All current and former library staff and board members are invited to celebrate the Centennial of the Orange City Public Library.
ORANGE CITY — The Orange City Arts Council has been selected to receive funding from Arts Midwest Touring Fund, to assist in bringing Ballet Quad Cities and The Nutcracker to Sioux County.
Two performances of The Nutcracker, at the Unity Christian Knight Center in Orange City, will feature Ballet Quad Cities and 45 local young dancers. The performances will be at 1:30 and 7:30pm on Saturday, Dec. 19. In September, Ballet Quad Cities conducted master classes for local dance students, and library workshops at Orange City and Sioux Center: “Dance me a Story.”
The Ballet Quad Cities December residency will include a school assembly, a lighting design workshop, a talk with the choreographer and a question and answer session.
Arts Midwest Touring Fund is a program of Arts Midwest, based in Minneapolis and supported by the National Endowment for the Arts with additional contributions from the Crane Group and General Mills Foundation. In 2013-2015, Orange City was selected to be the community in Iowa to participate in Arts Midwest World Fest—week long residencies here featuring four international music ensembles.
Sioux Center Arts Council is joining with Orange City Arts in bringing The Nutcracker to Sioux County. “This is a huge undertaking,” said Janine Calsbeek of Orange City Arts, “but we’re so excited. Businesses in our communities are stepping up to assist with funding. And of course, we’ve had dozens of people ask about tickets!”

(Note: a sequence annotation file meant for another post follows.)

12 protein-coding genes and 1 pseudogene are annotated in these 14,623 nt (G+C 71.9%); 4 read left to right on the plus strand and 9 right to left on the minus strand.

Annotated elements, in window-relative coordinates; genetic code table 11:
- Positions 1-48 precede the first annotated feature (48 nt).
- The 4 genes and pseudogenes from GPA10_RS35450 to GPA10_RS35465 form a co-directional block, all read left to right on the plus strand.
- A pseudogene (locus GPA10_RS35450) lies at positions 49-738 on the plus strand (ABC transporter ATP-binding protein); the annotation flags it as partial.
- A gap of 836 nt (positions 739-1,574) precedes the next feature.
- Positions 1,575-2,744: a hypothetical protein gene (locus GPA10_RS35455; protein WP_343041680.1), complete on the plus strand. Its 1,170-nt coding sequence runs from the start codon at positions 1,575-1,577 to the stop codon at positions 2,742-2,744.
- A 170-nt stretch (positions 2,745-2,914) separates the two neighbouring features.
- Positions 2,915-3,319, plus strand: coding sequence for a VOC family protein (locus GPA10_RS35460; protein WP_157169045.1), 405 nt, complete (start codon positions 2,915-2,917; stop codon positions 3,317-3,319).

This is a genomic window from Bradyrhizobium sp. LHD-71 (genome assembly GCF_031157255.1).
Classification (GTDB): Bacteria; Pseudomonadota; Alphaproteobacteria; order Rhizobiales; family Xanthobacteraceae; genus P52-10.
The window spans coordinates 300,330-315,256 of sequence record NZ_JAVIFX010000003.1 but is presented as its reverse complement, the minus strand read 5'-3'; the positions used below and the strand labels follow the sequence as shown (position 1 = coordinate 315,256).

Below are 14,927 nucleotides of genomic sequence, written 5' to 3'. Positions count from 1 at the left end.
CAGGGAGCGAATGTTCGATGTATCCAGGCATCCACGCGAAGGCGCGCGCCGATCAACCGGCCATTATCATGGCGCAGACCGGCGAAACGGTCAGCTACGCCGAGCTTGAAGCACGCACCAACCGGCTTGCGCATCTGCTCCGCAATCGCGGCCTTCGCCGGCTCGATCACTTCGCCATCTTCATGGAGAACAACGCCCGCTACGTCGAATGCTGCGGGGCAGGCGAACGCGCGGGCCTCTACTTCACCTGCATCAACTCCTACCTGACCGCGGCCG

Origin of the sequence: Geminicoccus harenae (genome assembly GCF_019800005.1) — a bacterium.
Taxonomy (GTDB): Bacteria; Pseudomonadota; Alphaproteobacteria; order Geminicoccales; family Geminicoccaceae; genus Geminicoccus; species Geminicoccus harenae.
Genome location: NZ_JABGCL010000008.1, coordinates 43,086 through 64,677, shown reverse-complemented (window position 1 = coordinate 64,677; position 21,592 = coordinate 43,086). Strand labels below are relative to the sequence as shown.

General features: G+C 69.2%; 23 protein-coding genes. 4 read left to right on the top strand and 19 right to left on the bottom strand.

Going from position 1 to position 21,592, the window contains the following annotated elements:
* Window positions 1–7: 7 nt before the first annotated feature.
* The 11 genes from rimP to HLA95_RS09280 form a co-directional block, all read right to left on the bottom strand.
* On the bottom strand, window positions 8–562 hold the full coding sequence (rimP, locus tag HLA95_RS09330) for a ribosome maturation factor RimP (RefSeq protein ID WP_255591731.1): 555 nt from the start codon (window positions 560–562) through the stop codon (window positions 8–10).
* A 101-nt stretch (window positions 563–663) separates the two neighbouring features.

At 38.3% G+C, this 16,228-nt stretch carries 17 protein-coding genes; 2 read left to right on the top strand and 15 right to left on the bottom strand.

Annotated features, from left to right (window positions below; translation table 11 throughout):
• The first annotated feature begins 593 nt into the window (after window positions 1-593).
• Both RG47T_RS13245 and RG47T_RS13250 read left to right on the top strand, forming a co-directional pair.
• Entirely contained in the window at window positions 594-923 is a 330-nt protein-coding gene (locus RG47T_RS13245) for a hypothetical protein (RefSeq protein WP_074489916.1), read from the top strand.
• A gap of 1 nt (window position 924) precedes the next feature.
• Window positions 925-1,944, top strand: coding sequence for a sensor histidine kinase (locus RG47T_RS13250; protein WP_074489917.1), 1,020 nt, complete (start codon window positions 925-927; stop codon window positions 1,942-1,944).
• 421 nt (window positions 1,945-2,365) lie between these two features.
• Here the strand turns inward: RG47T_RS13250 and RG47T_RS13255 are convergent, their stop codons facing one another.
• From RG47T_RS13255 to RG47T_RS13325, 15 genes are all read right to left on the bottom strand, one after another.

Tickets will be available beginning Wednesday, Nov. 11 at the Orange City Chamber office and Sioux Center City offices, front desk. The tickets are reserved seating, and purchasers are asked to come in person. Advance tickets are $15 adult, $10 student. At the door, tickets are $20 and $15.
Those interested in participating as corporate sponsors or individual donors may contact Orange City or Sioux Center Arts: orangecityarts.net, ocArts@orangecityiowa.com, 707-4885, siouxcenter.org/arts, email@example.com or 7220781 x118.
Arts Midwest has been the regional arts organization for nine states for 30 years, working to engage professional artists and promote interstate touring in dance, music, theatre and other performing arts The 2015 grant to Orange City Arts totals $4,000.
Fall programs for kids, teens, and adults begin September 14
Every month, library staff spend hours selecting and delivering books from the Orange City Public Library’s collection to residential retirement communities and care facilities. Based on the reading preferences of the residents, Andrea Miedema selects books and audiobooks for each center individually.
Most of the titles come from our collection of Large Print materials, although regular print fiction and non-fiction are also popular selections.